The arguments for dismantling them are that they commemorate people who fought, either directly or indirectly, for maintaining slavery as an institution, that they chose to be traitors to the United States, and that anyway, most of them were erected in the 50s and 60s during the Civil Rights movement in reaction to it, and many statues stand in states which weren’t part of the Confederacy.

The arguments against dismantling them are in a large part due to heritage, which is hard to quantify because it’s just how people feel. The South, for all its qualities, gets a bad reputation. For a lot of people it’s a joke, where rednecks, Bible Belters, obese people and racists hang out. This is unfortunate, because there’s a lot more to the South than that, but you can imagine how someone from the South, being laughed at by other parts of the country and the world in general, might grasp strongly onto whatever sources of pride they can have, and resent the people who look down on them. I was born in Texas, and while I’m probably one of the least Texan people out there, people still make faces or laugh when they hear it. I don’t take it personally, not really personally identifying as Texan, but I can understand why people would be tired of it.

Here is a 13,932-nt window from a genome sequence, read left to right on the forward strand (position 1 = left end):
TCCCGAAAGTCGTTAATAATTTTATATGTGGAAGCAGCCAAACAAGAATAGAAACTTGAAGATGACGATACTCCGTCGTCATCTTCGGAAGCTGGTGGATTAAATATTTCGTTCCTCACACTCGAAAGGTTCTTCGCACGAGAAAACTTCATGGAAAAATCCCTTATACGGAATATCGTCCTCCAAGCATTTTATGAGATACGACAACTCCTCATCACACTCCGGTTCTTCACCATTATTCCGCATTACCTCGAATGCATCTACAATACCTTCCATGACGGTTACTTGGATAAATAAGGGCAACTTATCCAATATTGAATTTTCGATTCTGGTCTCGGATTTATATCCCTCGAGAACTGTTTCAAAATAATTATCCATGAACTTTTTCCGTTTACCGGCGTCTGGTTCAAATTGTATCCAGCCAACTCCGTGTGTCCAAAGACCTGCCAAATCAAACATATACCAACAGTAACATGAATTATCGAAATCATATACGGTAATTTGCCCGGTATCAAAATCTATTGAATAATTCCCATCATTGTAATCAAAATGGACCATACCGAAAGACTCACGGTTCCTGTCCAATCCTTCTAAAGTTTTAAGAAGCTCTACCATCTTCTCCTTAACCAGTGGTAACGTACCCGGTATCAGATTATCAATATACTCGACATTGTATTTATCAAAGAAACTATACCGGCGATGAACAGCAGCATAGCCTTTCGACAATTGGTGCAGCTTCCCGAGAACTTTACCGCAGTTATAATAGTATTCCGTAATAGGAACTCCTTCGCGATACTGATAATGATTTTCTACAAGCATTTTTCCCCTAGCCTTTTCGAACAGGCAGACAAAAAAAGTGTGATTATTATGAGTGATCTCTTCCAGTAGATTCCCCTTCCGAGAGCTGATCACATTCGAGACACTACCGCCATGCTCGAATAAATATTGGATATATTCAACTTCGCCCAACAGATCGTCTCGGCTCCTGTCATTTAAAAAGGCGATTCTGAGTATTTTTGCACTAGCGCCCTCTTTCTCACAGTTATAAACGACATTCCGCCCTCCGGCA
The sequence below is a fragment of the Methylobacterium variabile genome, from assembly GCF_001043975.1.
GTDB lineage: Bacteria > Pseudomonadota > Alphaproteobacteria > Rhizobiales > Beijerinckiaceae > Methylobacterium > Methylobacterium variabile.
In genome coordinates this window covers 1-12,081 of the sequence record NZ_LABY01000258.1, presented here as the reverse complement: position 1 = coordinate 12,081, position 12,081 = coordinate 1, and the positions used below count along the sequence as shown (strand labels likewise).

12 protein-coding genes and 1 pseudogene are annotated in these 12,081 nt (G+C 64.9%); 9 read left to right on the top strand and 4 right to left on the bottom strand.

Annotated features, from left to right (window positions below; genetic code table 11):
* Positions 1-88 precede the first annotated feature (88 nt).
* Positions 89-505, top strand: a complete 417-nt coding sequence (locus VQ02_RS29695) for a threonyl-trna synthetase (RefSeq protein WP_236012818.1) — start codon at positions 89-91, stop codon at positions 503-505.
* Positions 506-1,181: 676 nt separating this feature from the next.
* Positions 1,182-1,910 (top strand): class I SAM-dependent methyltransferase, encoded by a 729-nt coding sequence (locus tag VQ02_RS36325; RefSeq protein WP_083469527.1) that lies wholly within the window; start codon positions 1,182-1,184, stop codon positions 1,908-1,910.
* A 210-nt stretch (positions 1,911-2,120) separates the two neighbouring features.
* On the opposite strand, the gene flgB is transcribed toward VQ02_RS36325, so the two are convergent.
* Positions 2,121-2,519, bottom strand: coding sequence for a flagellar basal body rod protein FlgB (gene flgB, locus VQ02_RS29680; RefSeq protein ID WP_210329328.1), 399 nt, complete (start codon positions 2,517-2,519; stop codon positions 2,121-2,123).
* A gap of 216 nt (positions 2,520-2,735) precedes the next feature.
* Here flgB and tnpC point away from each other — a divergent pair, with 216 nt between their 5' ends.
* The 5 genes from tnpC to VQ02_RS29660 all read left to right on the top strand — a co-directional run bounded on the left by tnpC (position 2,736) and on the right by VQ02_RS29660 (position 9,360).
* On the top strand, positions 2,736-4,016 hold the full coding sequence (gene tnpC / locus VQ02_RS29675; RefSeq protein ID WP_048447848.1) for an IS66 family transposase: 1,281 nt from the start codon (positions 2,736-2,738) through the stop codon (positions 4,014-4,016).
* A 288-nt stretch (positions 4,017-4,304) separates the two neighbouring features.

The Civil War, itself, is a fascinating conflict, and it’s one where a culture has sprung up honouring the losers of the war. I have an image from the 1993 film “Gettysburg” featured on this article for that reason, and if I’m being honest, I’m pretty sure it had a big impact on the way the South sees itself today.

Indeed, Joss Whedon was inspired enough by that, that the whole theme of “Firefly” centered on its protagonist being a survivor of a losing war, looking to live free outside of central government authority. In the most romantic of terms, one could argue that was what the Confederacy stood for. Of course, “Firefly” is fiction and the protagonists quickly place themselves in opposition of slavery early in the show. Regardless, “Gettysburg” resonated in terms of its portrayal of noble Southern gentlemen in a tragic war.